Tuesday, December 30, 2014

A constitutional catalyst can re-unionize America (as easily as burning sugar under water)

Too obviously, commercial speech (selling soap) is no way nearly as constitutionally protected as political speech (Gettysburg Address).  Not nearly so obvious to the broad swath of public opinion is that commercial association (collective bargaining) should be on almost the high plane of political association (demonstrating) – given its core impact on almost everyone's lives (extracting the max the labor market is able to pay – instead of the min the labor market is willing to pay).

Historically, only labor organizations have empowered the average person with political muscle (campaign financing and lobbying) equal to ever persistent business interests -- deservedly ranking commercial association right along side political association -- and freedom of speech.

Saith the Wisconsin Supreme Court reaffirming legislation that sharply curtailed state employees bargaining scope: “… collective bargaining remains a creation of legislative grace and not constitutional obligation. The First Amendment cannot be used as a vehicle to expand the parameters of a benefit that it does not itself protect … ” [my emphasis]  http://www.jsonline.com/news/statepolitics/supreme-court-to-rule-thursday-on-union-law-voter-id-b99321110z1-269292661.html 

Labor’s threshold question here can only be: could any government — federal, state or local — constitutionally bar all employees from collectively bargaining with any employer(s)? Seems impossible given any sensible take on freedom of association. Courts may balance constitutional rights against other interests, or course.  But, at what point along what spectrum may a core constitutional right be said to transmogrify into a non-binding “creation of legislative grace”?
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Judicial action?
Labor can challenge type laws that arbitrarily shrink the scope of bargaining.  Wisconsin limited bargaining by state employees to wages (capped to inflation! -- ever hear of econ growth?), all gone on benefit cuts, yearly contracts and union re-certifications, whole categories like home care and child care workers stripped of all bargaining.  Illinois recently passed crackpot legislation requiring public school teachers to have a 75% majority vote to strike (they did!). http://en.wikipedia.org/wiki/2011_Wisconsin_Act_10

"Union Bargaining a Dream For Many State Workers" -- runs off a long (and growing) story of states that have reduced state employee bargaining leeway from short to none.  http://www.nbcnews.com/id/41810901/ns/business-us_business/t/union-bargaining-dream-many-state-workers/#.VKIEAP8FAE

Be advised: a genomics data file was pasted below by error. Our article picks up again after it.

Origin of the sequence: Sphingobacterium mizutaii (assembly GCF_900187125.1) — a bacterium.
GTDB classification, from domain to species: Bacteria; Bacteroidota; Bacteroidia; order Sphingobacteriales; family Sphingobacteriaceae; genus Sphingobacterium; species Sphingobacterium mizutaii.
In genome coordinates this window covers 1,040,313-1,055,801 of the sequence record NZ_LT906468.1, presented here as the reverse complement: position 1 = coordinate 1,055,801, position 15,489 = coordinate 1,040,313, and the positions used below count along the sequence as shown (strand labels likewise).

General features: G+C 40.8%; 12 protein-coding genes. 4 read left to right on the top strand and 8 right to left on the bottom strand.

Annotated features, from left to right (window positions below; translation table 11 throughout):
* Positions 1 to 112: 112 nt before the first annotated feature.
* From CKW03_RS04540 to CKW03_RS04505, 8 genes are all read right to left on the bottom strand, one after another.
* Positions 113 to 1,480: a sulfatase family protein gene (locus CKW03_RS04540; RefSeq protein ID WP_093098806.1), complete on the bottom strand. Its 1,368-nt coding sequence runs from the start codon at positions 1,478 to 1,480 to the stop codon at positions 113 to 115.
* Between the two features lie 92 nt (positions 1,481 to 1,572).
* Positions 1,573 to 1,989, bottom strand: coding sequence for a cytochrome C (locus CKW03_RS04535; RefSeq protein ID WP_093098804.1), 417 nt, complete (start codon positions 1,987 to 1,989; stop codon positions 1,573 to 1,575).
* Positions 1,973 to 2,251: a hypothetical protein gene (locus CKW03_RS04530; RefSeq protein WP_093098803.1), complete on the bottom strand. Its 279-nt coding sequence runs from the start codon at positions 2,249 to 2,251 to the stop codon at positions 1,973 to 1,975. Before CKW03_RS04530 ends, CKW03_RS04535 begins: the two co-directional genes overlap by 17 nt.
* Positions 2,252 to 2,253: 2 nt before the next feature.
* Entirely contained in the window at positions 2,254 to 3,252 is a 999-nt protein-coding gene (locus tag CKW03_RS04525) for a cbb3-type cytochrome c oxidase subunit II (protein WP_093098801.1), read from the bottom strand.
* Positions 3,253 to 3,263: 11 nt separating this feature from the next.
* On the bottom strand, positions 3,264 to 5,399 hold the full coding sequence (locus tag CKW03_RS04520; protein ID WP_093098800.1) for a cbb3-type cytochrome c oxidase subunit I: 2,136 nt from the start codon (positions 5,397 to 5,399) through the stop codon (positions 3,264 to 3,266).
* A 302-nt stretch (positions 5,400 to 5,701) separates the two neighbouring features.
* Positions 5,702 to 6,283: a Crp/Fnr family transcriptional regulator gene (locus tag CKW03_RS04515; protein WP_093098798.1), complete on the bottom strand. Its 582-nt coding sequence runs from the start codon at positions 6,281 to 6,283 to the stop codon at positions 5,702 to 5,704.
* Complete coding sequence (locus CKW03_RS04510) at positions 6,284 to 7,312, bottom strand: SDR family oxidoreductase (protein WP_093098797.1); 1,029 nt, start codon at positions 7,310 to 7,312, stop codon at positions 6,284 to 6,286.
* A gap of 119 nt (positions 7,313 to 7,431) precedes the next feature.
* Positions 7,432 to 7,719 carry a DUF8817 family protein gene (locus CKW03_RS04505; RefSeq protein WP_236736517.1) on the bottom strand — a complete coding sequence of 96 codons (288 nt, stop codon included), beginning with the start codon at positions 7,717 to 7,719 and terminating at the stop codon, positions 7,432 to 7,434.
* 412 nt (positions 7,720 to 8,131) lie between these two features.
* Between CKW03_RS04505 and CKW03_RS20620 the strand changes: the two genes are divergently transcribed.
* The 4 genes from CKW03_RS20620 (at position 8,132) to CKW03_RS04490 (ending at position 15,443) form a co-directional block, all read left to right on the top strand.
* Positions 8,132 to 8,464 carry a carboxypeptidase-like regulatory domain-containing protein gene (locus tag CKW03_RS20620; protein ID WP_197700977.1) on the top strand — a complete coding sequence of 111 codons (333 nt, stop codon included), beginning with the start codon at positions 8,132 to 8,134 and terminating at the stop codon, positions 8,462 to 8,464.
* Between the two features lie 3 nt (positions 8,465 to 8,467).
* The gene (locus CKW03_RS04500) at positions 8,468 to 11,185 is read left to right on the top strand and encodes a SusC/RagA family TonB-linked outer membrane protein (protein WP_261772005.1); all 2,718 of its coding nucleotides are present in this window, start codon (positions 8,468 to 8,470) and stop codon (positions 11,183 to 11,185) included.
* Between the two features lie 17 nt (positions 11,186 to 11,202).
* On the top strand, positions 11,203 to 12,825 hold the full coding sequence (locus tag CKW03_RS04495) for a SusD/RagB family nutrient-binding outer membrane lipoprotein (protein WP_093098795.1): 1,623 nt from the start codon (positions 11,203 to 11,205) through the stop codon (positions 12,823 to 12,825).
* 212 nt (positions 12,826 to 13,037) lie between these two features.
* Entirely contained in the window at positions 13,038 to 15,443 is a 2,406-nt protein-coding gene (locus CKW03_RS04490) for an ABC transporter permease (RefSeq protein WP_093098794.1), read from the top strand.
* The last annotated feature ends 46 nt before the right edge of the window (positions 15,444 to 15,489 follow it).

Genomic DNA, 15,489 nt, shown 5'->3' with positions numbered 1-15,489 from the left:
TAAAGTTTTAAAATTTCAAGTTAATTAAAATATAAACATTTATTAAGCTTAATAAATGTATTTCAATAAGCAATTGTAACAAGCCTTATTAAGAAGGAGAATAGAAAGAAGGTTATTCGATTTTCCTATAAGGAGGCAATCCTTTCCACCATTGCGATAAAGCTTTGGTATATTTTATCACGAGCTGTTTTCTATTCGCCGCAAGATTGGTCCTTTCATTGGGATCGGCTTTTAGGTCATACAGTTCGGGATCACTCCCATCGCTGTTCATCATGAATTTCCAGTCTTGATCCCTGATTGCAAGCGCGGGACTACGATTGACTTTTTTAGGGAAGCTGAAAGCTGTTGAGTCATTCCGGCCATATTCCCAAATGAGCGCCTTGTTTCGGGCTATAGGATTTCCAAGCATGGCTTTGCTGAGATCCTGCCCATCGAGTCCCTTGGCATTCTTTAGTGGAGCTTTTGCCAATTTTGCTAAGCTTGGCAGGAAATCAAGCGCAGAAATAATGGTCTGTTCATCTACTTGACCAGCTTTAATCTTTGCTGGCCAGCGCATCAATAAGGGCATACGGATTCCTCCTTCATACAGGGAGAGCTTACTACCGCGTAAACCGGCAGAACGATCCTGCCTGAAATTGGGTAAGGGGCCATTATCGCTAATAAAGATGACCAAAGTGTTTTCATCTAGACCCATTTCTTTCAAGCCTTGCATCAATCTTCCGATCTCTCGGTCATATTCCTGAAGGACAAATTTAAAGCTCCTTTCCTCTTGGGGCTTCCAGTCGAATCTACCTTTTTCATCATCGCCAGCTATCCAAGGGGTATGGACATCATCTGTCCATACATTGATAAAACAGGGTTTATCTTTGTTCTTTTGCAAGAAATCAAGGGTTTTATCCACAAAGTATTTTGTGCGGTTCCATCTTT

Legislative Action?
SCOTUS just ruled federal law supposedly allows Amazon not to pay workers for security check time when leaving -- California labor law says very differently (perhaps also Nevada, Arizona and Pennsylvania).  A state may add a face shield requirement to an OSHA helmet requirement.

State card check?  That the current federal schematic sets up a gauntlet almost no one can pass (50% of private employees are said to want union membership -- but only 5% and going down[!] have it) could create a powerful impetus for First Amendment protected state facilitation of genuinely workable labor organizing schemes -- if there were any question of federal preemption.  

Centralized bargaining!  Should be considered the gold standard of collective bargaining – wherein employees in similar occupations negotiate one universal contract with employers in similar businesses -- the only practicable (75 year, round the world tested) solution to the, otherwise inevitable, labor market race-to-the-bottom.  Given America's unorganized-organized labor -- wherein unorganized Walmart undermines the contracts of organized super markets; where even organized regional airline pilots with $100,000 educations and a hundred lives in their hands are reduced to applying for food stamps -- states could make a heavy substantive case for any First Amendment protected, facilitation of, or even mandating of, sector-wide labor agreements -- again, assuming any preemption question exists.    

A wild card here may be invoking minority union representation where no majority union exists.  This was how American unions often came into being and how they often remained (most Western European unions are minority unions) in the era the Wagner Act was passed -- and other than having fallen out of practice seems to be a federally condoned path to collective bargaining -- according to 230 pages of close analysis by professor Charles J. Morris in his, 2005, book The Blue Eagle At Work: Reclaiming Democratic Rights in the American Workplace (which I'm currently wading through)

PS.  For more encouragement check out Chicago labor lawyer Thomas Geoghegan's latest book: Only One Thing Can Save Us: Why America Needs a New Kind of Labor Movement

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